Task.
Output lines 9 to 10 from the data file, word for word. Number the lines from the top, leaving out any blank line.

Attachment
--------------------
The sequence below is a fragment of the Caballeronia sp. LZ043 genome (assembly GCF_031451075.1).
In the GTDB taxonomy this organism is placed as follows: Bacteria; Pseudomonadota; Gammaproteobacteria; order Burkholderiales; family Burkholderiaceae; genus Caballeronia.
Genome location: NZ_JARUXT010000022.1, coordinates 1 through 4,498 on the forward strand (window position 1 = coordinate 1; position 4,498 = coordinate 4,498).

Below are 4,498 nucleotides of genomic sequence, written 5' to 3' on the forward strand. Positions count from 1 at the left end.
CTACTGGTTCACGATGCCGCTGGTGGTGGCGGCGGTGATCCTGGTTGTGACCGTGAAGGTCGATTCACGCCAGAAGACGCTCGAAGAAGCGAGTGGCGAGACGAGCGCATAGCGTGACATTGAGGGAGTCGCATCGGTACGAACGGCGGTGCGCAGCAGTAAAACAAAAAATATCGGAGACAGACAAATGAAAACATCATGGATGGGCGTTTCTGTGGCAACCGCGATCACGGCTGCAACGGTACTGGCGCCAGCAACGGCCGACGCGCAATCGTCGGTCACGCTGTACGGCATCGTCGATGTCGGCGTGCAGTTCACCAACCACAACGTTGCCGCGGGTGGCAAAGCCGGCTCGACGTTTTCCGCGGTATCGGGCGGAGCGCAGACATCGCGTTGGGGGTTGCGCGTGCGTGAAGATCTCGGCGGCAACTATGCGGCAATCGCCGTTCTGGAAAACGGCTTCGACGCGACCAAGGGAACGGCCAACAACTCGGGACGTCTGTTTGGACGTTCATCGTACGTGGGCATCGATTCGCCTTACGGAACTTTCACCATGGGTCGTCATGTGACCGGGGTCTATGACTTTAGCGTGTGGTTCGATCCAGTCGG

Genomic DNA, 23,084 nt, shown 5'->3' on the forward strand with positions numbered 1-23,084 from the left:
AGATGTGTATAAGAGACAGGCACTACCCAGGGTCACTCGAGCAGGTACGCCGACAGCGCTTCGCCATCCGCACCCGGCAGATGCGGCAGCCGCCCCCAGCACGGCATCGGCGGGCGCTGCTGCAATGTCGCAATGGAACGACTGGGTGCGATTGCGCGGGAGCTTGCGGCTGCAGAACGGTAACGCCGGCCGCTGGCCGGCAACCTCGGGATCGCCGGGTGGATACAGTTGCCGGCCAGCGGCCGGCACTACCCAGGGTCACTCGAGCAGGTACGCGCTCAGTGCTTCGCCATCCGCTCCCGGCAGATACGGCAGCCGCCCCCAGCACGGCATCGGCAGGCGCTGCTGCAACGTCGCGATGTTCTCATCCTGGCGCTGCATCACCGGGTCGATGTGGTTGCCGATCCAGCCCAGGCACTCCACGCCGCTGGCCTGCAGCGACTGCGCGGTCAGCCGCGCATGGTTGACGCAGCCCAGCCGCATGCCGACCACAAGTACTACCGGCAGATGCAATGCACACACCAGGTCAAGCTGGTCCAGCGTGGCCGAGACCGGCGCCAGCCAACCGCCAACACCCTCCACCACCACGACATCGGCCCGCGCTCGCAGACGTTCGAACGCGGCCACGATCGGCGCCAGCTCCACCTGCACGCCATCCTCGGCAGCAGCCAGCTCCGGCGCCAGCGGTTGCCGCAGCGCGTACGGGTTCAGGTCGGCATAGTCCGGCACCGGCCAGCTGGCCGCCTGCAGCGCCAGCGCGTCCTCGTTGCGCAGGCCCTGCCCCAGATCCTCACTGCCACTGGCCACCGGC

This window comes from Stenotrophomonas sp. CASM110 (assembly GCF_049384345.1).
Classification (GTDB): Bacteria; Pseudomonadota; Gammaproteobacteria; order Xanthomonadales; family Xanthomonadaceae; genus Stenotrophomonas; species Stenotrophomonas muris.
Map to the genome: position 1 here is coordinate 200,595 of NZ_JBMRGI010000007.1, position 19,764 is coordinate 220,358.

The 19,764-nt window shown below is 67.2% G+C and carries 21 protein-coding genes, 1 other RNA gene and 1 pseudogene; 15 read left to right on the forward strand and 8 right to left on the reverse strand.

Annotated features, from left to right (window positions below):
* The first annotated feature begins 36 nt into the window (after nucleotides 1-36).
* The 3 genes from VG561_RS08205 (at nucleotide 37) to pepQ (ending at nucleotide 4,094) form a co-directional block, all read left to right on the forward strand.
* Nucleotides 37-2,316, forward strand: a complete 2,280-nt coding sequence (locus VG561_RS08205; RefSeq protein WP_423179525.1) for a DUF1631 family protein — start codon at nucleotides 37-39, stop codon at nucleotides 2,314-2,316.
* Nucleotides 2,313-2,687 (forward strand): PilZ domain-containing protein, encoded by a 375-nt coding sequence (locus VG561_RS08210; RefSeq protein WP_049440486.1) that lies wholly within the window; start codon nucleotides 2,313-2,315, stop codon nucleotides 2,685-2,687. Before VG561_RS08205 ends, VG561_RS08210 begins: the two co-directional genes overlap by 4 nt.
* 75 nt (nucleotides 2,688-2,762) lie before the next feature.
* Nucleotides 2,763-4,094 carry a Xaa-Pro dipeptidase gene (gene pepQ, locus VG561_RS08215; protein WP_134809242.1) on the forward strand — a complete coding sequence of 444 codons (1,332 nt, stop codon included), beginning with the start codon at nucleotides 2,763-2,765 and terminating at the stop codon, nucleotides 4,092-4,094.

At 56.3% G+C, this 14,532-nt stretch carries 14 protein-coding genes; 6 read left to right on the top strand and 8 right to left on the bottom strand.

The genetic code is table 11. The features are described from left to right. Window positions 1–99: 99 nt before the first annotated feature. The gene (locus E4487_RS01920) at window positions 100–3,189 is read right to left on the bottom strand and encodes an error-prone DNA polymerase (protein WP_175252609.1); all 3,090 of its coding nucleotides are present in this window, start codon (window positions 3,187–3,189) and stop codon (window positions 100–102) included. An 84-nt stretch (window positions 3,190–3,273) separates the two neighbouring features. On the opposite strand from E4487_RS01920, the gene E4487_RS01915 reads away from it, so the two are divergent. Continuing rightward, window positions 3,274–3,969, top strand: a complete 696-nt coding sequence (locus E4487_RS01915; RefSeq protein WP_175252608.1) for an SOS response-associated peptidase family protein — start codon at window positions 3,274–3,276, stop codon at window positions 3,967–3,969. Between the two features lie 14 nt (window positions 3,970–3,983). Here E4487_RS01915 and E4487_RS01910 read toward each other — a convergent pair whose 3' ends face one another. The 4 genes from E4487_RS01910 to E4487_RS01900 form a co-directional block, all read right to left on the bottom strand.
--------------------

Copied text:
Classification (GTDB): Bacteria; Pseudomonadota; Gammaproteobacteria; order Xanthomonadales; family Xanthomonadaceae; genus Stenotrophomonas; species Stenotrophomonas muris.
Map to the genome: position 1 here is coordinate 200,595 of NZ_JBMRGI010000007.1, position 19,764 is coordinate 220,358.